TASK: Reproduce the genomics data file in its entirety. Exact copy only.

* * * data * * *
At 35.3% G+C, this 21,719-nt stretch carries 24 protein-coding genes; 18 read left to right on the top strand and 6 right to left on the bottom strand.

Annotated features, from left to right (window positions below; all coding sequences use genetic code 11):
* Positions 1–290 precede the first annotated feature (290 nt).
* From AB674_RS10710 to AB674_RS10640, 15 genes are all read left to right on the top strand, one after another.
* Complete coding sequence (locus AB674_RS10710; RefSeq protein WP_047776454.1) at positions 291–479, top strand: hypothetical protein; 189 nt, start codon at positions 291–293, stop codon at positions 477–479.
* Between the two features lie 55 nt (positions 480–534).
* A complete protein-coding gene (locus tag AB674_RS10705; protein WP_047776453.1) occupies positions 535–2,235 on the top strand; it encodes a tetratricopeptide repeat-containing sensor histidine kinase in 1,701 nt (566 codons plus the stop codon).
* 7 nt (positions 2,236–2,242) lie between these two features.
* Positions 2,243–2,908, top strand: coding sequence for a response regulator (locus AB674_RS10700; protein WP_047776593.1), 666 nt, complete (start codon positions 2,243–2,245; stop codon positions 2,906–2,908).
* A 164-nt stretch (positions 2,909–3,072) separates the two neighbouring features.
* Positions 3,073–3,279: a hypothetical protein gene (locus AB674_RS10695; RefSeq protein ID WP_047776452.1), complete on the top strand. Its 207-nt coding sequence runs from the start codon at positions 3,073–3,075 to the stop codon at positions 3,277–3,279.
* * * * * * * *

At 35.3% G+C, this 21,719-nt stretch carries 24 protein-coding genes; 18 read left to right on the top strand and 6 right to left on the bottom strand.

Annotated features, from left to right (window positions below; all coding sequences use genetic code 11):
* Positions 1–290 precede the first annotated feature (290 nt).
* From AB674_RS10710 to AB674_RS10640, 15 genes are all read left to right on the top strand, one after another.
* Complete coding sequence (locus AB674_RS10710; RefSeq protein WP_047776454.1) at positions 291–479, top strand: hypothetical protein; 189 nt, start codon at positions 291–293, stop codon at positions 477–479.
* Between the two features lie 55 nt (positions 480–534).
* A complete protein-coding gene (locus tag AB674_RS10705; protein WP_047776453.1) occupies positions 535–2,235 on the top strand; it encodes a tetratricopeptide repeat-containing sensor histidine kinase in 1,701 nt (566 codons plus the stop codon).
* 7 nt (positions 2,236–2,242) lie between these two features.
* Positions 2,243–2,908, top strand: coding sequence for a response regulator (locus AB674_RS10700; protein WP_047776593.1), 666 nt, complete (start codon positions 2,243–2,245; stop codon positions 2,906–2,908).
* A 164-nt stretch (positions 2,909–3,072) separates the two neighbouring features.
* Positions 3,073–3,279: a hypothetical protein gene (locus AB674_RS10695; RefSeq protein ID WP_047776452.1), complete on the top strand. Its 207-nt coding sequence runs from the start codon at positions 3,073–3,075 to the stop codon at positions 3,277–3,279.